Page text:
Categorized | Sports

Wooster club sports funding issues continue

Saeed Husain

Sports Editor

Issues with funding for club sports on campus have continued, with their leaders criticizing the ambiguity regarding methods for fundraising. 

These frustrations are following a demand by Campus Council (CC) during the budgeting process last year that clubs must pay 25 percent of their fees through self-generated means. What these self-generated means are supposed to be was not specified on the appeals documents that some clubs submitted. 

These issues were discussed in the CC General Assembly on Thursday, Sept. 20. 

At the assembly, Gabe Gerry ’19, president of Men’s Ultimate Frisbee (Ramjam), read out a statement on behalf of multiple clubs on campus who have been affected by fundraising issues this academic year. The clubs included Women’s Ultimate Frisbee Team (Betty Gone Wild), Women’s Rugby, the Quidditch Team and the Wooster Scots Dance Team. The Archeology Student Colloquium, an academic club, had also asked Gerry to represent them.

“The school advertises club sports as something that any and all students can and should participate in, and we believe that as well. As an extension of this belief, we believe that no student should ever be required to pay any amount of money to participate in club competition,” he read. 

“Various clubs that need to begin fundraising are required to jump through many hoops that limit what student-run organizations can and cannot do for reasons that are unexplained or completely arbitrary.”

In particular, the issue of online fundraising was addressed. Student groups were told this semester that no form of funds generated online could be used. In particular, any sort of merchandise sold online could not be used as a method of raising funds; nor could a club use online fundraising platforms like GoFundMe.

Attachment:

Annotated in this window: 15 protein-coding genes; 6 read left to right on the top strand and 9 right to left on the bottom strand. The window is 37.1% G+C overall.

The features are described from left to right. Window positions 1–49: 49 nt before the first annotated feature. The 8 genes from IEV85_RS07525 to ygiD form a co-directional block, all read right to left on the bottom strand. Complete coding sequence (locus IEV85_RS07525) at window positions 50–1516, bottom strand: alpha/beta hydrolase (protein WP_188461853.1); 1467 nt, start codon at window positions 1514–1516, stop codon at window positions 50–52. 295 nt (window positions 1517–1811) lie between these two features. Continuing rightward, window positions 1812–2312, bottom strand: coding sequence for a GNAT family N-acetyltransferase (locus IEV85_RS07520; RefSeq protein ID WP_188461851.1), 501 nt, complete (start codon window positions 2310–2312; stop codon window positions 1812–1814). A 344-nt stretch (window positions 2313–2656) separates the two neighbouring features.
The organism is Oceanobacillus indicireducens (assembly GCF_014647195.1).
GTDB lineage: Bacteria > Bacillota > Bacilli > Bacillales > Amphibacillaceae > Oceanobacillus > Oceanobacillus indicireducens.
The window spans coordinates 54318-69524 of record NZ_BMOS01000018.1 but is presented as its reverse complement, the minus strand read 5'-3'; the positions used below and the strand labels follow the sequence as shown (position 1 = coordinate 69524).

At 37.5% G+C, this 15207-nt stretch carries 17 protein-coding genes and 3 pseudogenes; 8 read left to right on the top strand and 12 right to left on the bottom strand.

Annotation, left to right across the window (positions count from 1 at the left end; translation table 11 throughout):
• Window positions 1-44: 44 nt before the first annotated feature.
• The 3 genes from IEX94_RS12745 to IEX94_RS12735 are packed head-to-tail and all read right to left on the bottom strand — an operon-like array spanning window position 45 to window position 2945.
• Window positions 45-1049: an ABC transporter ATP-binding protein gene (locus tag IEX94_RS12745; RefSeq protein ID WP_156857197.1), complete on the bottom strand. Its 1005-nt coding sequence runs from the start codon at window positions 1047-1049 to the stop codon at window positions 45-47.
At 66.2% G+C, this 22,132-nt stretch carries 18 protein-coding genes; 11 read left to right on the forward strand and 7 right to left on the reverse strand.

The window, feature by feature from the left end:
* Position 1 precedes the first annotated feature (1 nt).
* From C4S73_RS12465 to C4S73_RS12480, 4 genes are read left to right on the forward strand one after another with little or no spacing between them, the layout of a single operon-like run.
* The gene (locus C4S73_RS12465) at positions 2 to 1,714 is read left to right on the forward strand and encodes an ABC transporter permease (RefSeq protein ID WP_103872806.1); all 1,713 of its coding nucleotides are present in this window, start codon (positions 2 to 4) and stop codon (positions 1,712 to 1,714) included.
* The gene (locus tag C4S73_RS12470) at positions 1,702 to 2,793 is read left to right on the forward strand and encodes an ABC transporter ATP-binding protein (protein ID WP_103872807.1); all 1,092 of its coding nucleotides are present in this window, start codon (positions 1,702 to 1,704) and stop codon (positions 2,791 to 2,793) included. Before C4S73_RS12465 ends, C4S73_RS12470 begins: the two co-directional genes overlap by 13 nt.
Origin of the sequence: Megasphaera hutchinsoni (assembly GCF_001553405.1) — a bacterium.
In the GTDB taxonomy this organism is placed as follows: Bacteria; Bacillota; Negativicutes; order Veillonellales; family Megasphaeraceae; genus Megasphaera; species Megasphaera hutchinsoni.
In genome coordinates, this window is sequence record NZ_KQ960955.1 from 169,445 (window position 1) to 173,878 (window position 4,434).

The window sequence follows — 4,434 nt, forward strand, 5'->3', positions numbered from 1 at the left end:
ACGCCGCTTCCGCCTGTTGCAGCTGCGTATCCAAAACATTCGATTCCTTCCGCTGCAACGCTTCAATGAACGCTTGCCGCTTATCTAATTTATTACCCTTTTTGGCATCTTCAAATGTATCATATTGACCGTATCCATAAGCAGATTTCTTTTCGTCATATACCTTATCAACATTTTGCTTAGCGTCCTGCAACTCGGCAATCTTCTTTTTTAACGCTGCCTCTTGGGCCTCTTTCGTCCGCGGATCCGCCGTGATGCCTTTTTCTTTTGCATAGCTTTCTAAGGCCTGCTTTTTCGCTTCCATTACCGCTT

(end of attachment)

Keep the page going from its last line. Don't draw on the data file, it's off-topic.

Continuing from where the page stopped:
Gerry said, “The selling of merchandise online is, as of right now, not explicitly allowed by the administration. It was made clear that personal donations to the school in the name of a club are allowed; however, electronic fundraisers are explicitly not allowed. If the collection of personal donations for a student group is allowed by the school, what is the explicit difference between collecting physical checks and collecting donations online?” According to Gerry, other schools in the region are allowed to receive funding from external sources. He said that his peers at Kenyon College, Oberlin College, Case Western Reserve University and The Ohio State University all raised funds through online means.

In response, Julia Zimmer, the director of Lowry Center & Student Activities, commented how issues of online funding came under the purview of the Office of Advancement, and Student Activities had only relayed what was told to them. “It is under the radar. We know that we need to figure it out,” she said.

Vice President for Advancement Wayne Webster commented on the situation as well, explaining how the College’s tax status requires them to thoroughly check through all sources of funding before moving onto online fundraising. “Soliciting charitable support requires the group doing the soliciting to adhere to federal tax regulations as well as an increasing number of state registration requirements, so it’s not as simple as setting up a webpage and having funds come in.  The College, as a 501(c)3 organization, does have the legal ability to proactively solicit gifts for our mission; however before doing so we go through a process of determining what are our critical needs, what gaps in funding are we trying to fill and what existing resources do we already have that would potentially address that need,” he said.

Webster added that they had been working with Student Activities to understand what could be done.

“I’ve just begun having conversations with the student affairs office in the past week regarding club sports and their needs.  We will go through the same process of evaluating those needs and whether there are already existing resources to meet that gap in funding before we would consider soliciting gifts for that purpose through our office using our non-profit status.”

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